We are all brothers and sisters in this country and I shall fight for our rights, freedom, social justice, and bread…until my last breath.

afraid

SAMAR “Tahrir”, my revolution. Episode 7 Nihal (ENG)

SAMAR MEDIA – “Tahrir”, my revolution.
Episode 7- NIHAL (Feb. 8)

Co-founder of Bassma Movement
Dokki, Cairo.
26.

Inspired by her family heritage and her faith, Nihal has been socially active in the community since she was a teenager. She explains how the revolution impacted on her way of life and her way of thinking. She has since created a movement made of volunteers called “Bassma” that works against sexual harassment in Cairo.

She denounces the attitude of the new government led by the Muslim Brothers. She adds that the new ruling Party has an obvious problem: “Woman”.

Revolution from the heart of a microbus driver

On Sunday night the 25th of July 2011 I was riding microbus from Banha to Cairo, I was sitting next the driver and we started talking about the revolution.

Me: how long have you been a driver?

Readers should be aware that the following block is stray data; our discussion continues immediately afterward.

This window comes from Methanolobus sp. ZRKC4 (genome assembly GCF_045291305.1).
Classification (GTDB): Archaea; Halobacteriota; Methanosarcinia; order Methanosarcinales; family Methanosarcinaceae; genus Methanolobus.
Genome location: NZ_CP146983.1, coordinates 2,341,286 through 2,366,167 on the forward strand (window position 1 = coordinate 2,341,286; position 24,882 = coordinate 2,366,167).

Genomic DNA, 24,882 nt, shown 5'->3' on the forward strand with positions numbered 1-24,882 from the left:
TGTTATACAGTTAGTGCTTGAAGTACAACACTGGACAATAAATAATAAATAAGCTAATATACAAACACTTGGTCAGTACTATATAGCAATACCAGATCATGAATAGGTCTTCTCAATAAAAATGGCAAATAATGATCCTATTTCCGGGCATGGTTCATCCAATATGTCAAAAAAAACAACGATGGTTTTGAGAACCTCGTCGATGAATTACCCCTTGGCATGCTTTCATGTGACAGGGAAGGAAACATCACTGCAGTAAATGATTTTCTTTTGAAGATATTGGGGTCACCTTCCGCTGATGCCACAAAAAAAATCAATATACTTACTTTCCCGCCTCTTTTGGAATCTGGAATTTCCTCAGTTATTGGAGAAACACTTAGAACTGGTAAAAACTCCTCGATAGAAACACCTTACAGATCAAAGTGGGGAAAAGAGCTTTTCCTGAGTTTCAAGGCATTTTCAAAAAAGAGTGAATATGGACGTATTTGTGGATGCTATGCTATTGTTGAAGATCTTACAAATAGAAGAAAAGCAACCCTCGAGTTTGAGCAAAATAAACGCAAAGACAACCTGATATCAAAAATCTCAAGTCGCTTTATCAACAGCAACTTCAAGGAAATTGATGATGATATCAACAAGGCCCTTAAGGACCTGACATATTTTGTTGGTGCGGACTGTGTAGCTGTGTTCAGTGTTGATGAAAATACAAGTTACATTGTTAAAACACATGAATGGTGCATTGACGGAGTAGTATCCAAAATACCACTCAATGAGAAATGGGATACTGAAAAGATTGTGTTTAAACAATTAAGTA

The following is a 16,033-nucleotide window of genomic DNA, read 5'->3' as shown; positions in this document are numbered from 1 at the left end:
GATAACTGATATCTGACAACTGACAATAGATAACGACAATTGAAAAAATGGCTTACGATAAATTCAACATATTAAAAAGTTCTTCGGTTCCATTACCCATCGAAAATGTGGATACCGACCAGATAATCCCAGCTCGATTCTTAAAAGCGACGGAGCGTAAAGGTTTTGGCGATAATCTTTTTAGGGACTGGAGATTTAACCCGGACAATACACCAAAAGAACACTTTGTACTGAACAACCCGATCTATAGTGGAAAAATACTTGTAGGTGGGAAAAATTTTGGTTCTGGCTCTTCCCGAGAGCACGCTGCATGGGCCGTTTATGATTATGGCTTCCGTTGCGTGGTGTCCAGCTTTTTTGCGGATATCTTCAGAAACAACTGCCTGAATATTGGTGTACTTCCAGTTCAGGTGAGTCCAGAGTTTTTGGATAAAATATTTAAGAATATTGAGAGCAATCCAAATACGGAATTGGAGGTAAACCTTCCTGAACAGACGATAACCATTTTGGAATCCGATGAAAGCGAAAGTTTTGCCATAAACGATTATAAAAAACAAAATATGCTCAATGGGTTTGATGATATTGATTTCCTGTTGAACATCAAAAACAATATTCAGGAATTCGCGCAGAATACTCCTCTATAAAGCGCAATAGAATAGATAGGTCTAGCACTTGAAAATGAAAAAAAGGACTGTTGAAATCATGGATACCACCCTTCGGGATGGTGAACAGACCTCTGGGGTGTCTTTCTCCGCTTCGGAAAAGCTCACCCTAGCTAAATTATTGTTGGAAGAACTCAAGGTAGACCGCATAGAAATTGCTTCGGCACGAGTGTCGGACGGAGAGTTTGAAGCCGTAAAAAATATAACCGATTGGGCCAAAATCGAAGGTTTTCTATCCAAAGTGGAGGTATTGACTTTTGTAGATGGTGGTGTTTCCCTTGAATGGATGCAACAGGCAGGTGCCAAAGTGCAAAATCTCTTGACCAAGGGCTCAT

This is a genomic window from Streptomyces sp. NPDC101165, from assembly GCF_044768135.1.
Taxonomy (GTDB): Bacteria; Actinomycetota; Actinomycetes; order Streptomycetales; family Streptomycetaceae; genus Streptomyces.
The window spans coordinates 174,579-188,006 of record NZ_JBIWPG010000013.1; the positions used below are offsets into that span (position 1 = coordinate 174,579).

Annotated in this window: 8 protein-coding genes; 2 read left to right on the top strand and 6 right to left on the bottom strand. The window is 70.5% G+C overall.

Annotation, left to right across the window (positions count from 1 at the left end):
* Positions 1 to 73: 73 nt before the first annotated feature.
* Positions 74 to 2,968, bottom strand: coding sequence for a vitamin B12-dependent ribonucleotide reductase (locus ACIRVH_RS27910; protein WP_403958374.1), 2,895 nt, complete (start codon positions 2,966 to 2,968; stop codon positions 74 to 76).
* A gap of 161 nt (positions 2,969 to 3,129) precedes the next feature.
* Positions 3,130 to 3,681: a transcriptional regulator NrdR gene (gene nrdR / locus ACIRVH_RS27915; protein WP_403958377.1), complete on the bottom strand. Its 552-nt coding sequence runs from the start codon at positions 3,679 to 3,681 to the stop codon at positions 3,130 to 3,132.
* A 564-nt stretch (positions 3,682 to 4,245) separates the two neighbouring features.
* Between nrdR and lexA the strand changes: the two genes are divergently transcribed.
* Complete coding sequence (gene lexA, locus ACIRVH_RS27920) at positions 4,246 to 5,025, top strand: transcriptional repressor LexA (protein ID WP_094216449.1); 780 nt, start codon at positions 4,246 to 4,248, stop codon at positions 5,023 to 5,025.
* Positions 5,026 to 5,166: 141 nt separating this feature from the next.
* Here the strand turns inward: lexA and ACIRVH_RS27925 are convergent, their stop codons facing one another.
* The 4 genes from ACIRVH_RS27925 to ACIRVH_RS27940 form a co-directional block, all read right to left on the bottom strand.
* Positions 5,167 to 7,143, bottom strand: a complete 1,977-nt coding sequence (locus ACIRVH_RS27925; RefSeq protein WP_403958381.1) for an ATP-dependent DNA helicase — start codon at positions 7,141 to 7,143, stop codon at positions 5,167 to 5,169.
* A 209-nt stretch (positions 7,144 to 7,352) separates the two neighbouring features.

Him (with a smile on his face): 30 years

Me: that’s a long time and always from Banha to Cairo?

Him: no every where

Me: did your job get affected by the revolution?

Him: yes, of course, but the revolution is something good, the main issue with Egypt was the Police they became very
corrupt to the extent that they feel untouched, no one can speak to them anymore.

Me: has they ever mistreated you?

Him: yes, but I never kneeled I always talked back to them and hit back if necessary, so I became known among the officers and a red mark was put on my name, and then I would get arrested according to the law of emergency under
the excuse that I am a drug dealer or a terrorist, now there is no more police.

Me: what about the thugs that the SCAF is talking about?

Him: those thugs were created by the police and for the police as well, and now they are unable to control them, the police basically took advantage of the poverty of the people and used them for criminal actions. Many of those thugs got addicted to crime and don’t what else to be done. It will take them maybe 3 to 5 years to be able to put all them under control